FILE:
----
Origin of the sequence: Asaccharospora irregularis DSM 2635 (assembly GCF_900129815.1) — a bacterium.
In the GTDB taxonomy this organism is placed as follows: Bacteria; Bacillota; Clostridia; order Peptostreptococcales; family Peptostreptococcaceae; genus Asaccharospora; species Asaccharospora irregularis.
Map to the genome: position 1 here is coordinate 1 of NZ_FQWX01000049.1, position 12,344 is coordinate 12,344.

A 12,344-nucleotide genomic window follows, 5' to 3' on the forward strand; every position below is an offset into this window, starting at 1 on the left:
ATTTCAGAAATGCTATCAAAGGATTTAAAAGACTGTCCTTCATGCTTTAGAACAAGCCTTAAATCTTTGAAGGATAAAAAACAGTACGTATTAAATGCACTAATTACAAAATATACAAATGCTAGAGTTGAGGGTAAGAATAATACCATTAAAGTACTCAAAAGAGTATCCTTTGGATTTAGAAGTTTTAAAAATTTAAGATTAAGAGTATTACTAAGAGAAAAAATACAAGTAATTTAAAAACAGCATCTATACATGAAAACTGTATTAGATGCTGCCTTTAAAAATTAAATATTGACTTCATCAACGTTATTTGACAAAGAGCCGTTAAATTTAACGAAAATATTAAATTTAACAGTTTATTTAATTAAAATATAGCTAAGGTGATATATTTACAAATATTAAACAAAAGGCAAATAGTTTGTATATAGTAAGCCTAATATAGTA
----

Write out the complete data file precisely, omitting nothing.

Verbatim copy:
Origin of the sequence: Asaccharospora irregularis DSM 2635 (assembly GCF_900129815.1) — a bacterium.
In the GTDB taxonomy this organism is placed as follows: Bacteria; Bacillota; Clostridia; order Peptostreptococcales; family Peptostreptococcaceae; genus Asaccharospora; species Asaccharospora irregularis.
Map to the genome: position 1 here is coordinate 1 of NZ_FQWX01000049.1, position 12,344 is coordinate 12,344.

A 12,344-nucleotide genomic window follows, 5' to 3' on the forward strand; every position below is an offset into this window, starting at 1 on the left:
ATTTCAGAAATGCTATCAAAGGATTTAAAAGACTGTCCTTCATGCTTTAGAACAAGCCTTAAATCTTTGAAGGATAAAAAACAGTACGTATTAAATGCACTAATTACAAAATATACAAATGCTAGAGTTGAGGGTAAGAATAATACCATTAAAGTACTCAAAAGAGTATCCTTTGGATTTAGAAGTTTTAAAAATTTAAGATTAAGAGTATTACTAAGAGAAAAAATACAAGTAATTTAAAAACAGCATCTATACATGAAAACTGTATTAGATGCTGCCTTTAAAAATTAAATATTGACTTCATCAACGTTATTTGACAAAGAGCCGTTAAATTTAACGAAAATATTAAATTTAACAGTTTATTTAATTAAAATATAGCTAAGGTGATATATTTACAAATATTAAACAAAAGGCAAATAGTTTGTATATAGTAAGCCTAATATAGTA